Microsoft’s open source .NET Core and ASP.NET Core hit 1.0

It’s been over a year and a half since Microsoft first announced the open source .NET Core project, which aims to bring the core parts of Microsoft’s .NET framework (and its cousin, the web-focused ASP.NET Core) to Linux, OS X and other operating systems that the company didn’t previously support. As Microsoft announced today, .NET Core and ASP.NET Core have now hit 1.0.

More than 18,000 developers from 1,300 companies have contributed to .NET Core 1.0, Microsoft says, and notes that this new version also includes the release of the .NET Standard Library, which will make it easier for developers to “reuse their code and skills for applications that run on servers, the cloud, desktops and across any device including Windows, iOS and Android.”

Red Hat, which has developed a pretty close relationship with Microsoft lately, will support .NET Core on its flagship Red Hat Enterprise Linux distribution and on OpenShift, the company’s Docker- and Kubernetes-based Platform-as-a-Service offering. As Red Hat argues, this will now allow enterprises to run microservices-based applications that include both .NET and Java components on the same platform. At the same time, new applications written for .NET Core will be able to run on Windows Server and Red Hat Enterprise Linux now.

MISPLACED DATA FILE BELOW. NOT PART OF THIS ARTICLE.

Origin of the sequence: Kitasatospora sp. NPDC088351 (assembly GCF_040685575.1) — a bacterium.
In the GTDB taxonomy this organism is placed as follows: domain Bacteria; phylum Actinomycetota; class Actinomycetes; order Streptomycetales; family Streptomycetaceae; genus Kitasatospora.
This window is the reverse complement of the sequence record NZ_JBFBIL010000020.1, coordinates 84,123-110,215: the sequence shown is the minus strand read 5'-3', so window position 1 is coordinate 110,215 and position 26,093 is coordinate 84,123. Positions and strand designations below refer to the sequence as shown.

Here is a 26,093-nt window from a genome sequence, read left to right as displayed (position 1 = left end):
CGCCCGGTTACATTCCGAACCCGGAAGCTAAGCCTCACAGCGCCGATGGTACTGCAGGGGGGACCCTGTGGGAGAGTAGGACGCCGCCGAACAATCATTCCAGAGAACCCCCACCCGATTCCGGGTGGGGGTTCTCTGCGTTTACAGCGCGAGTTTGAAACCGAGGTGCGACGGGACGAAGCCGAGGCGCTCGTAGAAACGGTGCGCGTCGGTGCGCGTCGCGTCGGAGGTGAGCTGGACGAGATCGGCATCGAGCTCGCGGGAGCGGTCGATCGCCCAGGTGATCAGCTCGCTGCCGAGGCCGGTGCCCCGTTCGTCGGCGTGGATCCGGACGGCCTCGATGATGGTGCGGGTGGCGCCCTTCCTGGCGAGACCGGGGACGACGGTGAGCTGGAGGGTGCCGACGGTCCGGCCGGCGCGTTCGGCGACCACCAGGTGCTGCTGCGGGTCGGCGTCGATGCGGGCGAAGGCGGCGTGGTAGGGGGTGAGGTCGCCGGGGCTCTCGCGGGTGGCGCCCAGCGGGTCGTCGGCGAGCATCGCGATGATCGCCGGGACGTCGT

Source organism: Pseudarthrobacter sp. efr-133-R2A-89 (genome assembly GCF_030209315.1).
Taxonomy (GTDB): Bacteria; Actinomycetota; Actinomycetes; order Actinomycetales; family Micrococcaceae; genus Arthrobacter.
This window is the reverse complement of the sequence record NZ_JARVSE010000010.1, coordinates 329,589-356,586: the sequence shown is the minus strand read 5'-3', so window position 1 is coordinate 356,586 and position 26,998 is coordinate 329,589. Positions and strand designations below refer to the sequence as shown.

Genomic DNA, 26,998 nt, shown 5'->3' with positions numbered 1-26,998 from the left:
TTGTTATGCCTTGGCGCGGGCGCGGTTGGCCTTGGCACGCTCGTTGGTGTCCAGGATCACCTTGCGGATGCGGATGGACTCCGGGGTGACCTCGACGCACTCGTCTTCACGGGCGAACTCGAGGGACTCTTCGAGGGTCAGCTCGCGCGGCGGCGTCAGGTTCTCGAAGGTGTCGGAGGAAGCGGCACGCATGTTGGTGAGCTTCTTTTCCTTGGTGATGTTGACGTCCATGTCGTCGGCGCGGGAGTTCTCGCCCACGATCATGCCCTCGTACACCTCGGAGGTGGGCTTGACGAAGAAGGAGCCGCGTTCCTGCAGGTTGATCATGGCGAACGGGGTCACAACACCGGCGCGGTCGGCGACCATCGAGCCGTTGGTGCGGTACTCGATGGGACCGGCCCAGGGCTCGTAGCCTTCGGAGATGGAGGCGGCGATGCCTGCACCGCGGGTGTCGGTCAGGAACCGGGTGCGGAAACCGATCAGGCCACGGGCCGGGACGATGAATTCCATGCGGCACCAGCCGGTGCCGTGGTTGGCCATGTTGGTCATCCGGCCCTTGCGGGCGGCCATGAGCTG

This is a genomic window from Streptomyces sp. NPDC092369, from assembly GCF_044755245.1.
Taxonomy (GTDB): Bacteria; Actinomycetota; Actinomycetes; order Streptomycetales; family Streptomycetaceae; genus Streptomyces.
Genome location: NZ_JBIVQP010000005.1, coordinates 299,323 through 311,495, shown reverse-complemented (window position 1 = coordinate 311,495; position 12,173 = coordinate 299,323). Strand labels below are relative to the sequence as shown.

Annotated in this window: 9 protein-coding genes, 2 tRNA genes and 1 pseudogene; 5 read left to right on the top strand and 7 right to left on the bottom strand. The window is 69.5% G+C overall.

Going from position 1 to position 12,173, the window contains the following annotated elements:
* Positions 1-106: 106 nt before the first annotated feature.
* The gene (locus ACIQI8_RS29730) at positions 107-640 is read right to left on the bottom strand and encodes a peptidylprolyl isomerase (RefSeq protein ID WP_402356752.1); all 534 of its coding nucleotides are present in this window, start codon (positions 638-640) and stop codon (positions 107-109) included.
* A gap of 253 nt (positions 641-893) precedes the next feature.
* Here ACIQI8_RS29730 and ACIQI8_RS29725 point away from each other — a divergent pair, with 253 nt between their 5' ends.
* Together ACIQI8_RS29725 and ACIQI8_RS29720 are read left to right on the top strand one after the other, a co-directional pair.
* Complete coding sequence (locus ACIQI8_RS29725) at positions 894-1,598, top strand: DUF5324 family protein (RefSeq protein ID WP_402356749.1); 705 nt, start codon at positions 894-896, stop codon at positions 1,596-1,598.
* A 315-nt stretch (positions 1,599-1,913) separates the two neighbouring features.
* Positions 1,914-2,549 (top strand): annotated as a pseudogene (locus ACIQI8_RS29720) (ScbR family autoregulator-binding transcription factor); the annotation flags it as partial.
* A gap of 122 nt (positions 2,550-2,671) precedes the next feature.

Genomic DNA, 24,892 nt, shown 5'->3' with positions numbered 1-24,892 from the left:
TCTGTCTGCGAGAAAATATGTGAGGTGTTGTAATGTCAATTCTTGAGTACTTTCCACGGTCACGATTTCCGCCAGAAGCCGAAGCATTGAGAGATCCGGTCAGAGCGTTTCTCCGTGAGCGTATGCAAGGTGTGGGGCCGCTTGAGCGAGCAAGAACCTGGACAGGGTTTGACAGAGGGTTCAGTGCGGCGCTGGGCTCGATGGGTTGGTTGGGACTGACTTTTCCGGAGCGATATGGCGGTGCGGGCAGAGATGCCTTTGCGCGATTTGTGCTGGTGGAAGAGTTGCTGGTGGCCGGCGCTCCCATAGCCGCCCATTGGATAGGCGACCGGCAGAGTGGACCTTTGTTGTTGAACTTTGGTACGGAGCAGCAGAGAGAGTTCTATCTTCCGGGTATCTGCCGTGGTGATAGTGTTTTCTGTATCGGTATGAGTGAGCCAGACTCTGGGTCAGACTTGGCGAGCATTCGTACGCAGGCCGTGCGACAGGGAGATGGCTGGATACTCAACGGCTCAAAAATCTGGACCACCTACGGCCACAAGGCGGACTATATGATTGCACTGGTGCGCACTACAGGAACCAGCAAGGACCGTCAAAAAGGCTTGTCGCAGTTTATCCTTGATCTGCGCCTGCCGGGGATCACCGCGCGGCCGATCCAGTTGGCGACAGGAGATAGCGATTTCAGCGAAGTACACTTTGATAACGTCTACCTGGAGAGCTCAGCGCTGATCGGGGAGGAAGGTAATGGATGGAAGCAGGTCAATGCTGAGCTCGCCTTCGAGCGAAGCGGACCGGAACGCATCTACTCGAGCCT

It’s worth noting that Microsoft is also making .NET Core available for Ubuntu, Debian and CentOS, but Red Hat Enterprise Linux is the first commercial distribution to support it.

In addition to today’s product announcements around .NET Core, Microsoft also today announced that Samsung is joining the .NET Foundation Steering Committee.

While the 1.0 release of .NET Core is definitely the most important launch today, Microsoft also made a number of other announcements at the Red Hat Summit. The company, for example, is working with Red Hat and Codenvy to bring to other tool and language providers the protocol that allows its free Visual Studio Code editor to support more than 100 programming languages already. “This means that any developer can have a consistent, productive editing experience for their favorite programming language on any tool — even if that tool isn’t Visual Studio Code,” Microsoft’s corporate VP for its Data Group Joseph Sirosh explains in today’s announcement.

The company is also showcasing a few more of its open-source technologies today, though the demo that will likely draw the most attention is SQL Server 2016 running on Red Hat Enterprise Linux.